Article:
In the previous chapter, we approximated the net area under the curve $$y=f(x)$$ by dividing the interval of $$x$$ into small subintervals and forming the Riemann sums. As the maximum length of the subintervals goes to zero (and the number of subintervals goes to infinity), these sums approach a limit that is equal to the exact area. Next, we learned how to calculate this limit using the Fundamental Theorem of Calculus. Actually the previous chapter may be summarized by the following equation \begin{aligned} \lim_{\text{max}\Delta_{k}x\to0}\sum_{k=1}^{n}f(x_{k}^{*})\Delta_{k}x & =\int_{a}^{b}f(x)dx\\ & =F(x)\bigg|_{x=a}^{x=b}=F(b)-F(a),\end{aligned} where $$F$$ is an antiderivative (also called an integral function) of $$f$$.

Many other quantities such as the volume and surface of a solid, the length of a curve, and the work done by a variable force can be calculated by essentially the same process. We divide the interval of the independent variable into small pieces, form the corresponding sums to approximate these quantities, and then take the limit of these sums. This limit is equal to the exact value of the quantity.

Once the limit-of-sums process is understood, we do not have to think about every single detail over and over again for each quantity that we need to calculate. Instead, we can take an intuitive shortcut to skip the details and develop the formulas much faster.

Once again let’s look at the formula $\text{Area }A=\int_{a}^{b}f(x)dx\quad(\text{or }A=\int_{a}^{b}ydx),$ since $$y=f(x)$$. As shown in Figure 1, we can imagine that $$f(x)\,dx$$ (or $$y\,dx$$) is the area of a rectangle of base $$dx$$ and height $$f(x)$$. This rectangle is located at a position specified by a value of $$x$$ between $$a$$ and $$b$$. The area of this infinitesimal rectangle, denoted by $$dA$$, is called the differential element of area or simply the element of area: $dA=y\,dx=f(x)\,dx.$ Now we conceive the required area as the result of adding up these differential elements of area $$dA$$ as the rectangle sweeps across the region. This way of addition is symbolically written as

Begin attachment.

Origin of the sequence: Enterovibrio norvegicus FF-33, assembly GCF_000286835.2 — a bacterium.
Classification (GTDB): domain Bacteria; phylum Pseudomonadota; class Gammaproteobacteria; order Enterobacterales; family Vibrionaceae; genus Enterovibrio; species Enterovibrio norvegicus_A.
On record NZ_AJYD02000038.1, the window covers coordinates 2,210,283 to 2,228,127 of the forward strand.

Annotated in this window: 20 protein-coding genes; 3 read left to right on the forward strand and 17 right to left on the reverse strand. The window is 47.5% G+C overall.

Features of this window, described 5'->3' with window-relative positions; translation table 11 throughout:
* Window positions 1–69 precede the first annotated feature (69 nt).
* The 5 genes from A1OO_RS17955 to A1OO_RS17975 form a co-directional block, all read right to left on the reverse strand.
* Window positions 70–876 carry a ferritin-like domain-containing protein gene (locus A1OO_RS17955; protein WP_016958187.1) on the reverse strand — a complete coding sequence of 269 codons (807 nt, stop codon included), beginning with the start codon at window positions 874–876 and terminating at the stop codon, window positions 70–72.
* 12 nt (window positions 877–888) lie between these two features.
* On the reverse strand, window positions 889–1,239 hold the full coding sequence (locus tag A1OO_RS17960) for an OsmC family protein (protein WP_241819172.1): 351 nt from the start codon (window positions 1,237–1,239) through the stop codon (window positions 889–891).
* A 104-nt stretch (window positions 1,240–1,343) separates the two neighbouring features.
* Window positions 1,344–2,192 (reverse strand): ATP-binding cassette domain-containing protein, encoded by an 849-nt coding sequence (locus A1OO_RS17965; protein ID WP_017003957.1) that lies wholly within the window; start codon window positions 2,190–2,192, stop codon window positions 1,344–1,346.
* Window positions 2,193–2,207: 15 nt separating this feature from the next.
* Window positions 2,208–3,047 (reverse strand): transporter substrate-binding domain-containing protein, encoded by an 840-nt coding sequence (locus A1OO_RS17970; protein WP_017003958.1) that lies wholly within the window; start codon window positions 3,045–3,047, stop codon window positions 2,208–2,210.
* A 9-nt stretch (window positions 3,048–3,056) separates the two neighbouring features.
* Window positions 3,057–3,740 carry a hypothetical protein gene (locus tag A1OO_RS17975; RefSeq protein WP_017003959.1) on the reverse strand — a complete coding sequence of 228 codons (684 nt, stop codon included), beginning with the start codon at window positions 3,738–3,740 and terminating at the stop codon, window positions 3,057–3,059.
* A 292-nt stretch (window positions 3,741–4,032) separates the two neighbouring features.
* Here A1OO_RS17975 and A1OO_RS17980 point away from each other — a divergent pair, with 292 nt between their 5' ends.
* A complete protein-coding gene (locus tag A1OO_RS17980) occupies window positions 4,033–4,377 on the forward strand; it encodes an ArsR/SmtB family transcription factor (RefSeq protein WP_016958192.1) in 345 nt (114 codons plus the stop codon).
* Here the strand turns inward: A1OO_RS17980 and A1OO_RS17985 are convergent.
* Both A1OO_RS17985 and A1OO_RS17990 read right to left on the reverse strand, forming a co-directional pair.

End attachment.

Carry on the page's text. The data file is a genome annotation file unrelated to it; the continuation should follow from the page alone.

$\text{total area }A=\int dA=\int_{a}^{b}y\,dx=\int_{a}^{b}f(x)\,dx.$

In this practical way of thinking, we skipped the laborious details (dividing the region into rectangles of base $$\Delta x$$ and height $$y$$, forming the sums, taking the limit, and then switching $$\Sigma$$ to $$\int$$, $$\Delta x$$ to $$dx$$, and $$\approx$$ to $$=$$), and directly developed the formula for the area under a curve. This intuitive approach to the process of integration is extensively used in science and engineering.

• Note that if $$A(x)$$ denotes the area under the graph of $$f$$ between $$a$$ and $$x$$ (Figure 2), then $A(x)=\int_{a}^{x}f(t)dt.$ The Fundamental Theorem of Calculus asserts that $\frac{dA}{dx}=f(x)$ or equivalently $dA=f(x)dx.$ This is exactly what we expressed for the differential element of area.

In this chapter, try to understand the method that we use to construct the formulas instead of just memorizing the formulas. If you understand the method, you can construct the formulas from scratch whenever needed.

In this chapter, we will learn about:

2. Volumes of Solids of Revolution: The Disk and Washer Methods

3. Volumes of Solids With Known Cross-Sections: The Slice Method

4. Volumes: The Shell Method

5 Arc Length

6 Work